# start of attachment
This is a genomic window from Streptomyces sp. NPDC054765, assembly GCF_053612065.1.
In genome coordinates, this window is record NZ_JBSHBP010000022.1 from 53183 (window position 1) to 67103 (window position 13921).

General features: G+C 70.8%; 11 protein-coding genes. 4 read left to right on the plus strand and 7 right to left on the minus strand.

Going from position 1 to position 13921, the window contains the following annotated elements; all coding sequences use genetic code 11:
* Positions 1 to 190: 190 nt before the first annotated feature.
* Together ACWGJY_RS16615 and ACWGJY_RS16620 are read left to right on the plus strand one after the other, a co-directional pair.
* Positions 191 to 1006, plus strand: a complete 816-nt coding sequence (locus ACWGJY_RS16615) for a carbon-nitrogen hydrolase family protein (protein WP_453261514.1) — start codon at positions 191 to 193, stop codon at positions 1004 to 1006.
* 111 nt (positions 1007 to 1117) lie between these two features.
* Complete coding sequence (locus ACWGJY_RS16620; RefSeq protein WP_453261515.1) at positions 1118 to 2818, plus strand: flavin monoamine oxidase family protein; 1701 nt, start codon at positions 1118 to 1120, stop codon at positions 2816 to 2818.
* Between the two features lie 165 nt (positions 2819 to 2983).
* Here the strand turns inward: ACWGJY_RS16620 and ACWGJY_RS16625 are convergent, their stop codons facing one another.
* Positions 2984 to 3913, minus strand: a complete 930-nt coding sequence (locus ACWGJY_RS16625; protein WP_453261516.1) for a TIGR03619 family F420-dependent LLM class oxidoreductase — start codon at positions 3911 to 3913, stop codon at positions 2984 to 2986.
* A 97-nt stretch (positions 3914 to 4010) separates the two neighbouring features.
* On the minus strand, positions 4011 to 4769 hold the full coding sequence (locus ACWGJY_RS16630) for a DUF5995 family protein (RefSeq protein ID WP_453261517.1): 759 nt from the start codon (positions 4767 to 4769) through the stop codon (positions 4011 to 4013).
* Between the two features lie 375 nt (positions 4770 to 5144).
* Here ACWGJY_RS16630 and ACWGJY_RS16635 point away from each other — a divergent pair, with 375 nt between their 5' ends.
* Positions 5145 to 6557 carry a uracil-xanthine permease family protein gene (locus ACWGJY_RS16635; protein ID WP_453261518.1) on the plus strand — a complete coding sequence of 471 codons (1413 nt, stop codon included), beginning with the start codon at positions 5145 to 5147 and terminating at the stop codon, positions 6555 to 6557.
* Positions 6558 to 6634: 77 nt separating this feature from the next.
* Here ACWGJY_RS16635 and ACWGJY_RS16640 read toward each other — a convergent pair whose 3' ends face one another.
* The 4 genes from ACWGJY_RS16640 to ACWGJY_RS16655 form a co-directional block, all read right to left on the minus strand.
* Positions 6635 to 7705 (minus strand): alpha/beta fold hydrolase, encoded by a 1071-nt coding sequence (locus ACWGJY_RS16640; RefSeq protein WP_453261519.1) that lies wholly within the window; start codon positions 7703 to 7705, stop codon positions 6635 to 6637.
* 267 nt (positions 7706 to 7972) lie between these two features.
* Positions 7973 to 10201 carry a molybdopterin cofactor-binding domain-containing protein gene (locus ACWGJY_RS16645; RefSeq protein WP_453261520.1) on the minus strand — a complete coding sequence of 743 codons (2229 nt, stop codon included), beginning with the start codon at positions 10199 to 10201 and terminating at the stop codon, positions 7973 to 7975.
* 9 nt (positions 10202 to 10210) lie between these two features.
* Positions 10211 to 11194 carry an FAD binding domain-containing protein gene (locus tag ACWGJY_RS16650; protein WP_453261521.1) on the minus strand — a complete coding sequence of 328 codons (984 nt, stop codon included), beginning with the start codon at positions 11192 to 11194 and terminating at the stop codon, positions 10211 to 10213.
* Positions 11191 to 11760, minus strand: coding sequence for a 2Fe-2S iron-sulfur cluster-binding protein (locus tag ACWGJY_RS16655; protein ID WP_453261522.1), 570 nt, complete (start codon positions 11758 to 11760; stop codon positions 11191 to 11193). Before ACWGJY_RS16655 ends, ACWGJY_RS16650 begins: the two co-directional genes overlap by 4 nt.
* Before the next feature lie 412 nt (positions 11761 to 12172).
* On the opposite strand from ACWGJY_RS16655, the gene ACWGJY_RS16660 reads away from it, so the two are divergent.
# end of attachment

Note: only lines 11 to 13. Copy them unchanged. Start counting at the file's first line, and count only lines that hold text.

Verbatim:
* Here the strand turns inward: ACWGJY_RS16620 and ACWGJY_RS16625 are convergent, their stop codons facing one another.
* Positions 2984 to 3913, minus strand: a complete 930-nt coding sequence (locus ACWGJY_RS16625; protein WP_453261516.1) for a TIGR03619 family F420-dependent LLM class oxidoreductase — start codon at positions 3911 to 3913, stop codon at positions 2984 to 2986.
* A 97-nt stretch (positions 3914 to 4010) separates the two neighbouring features.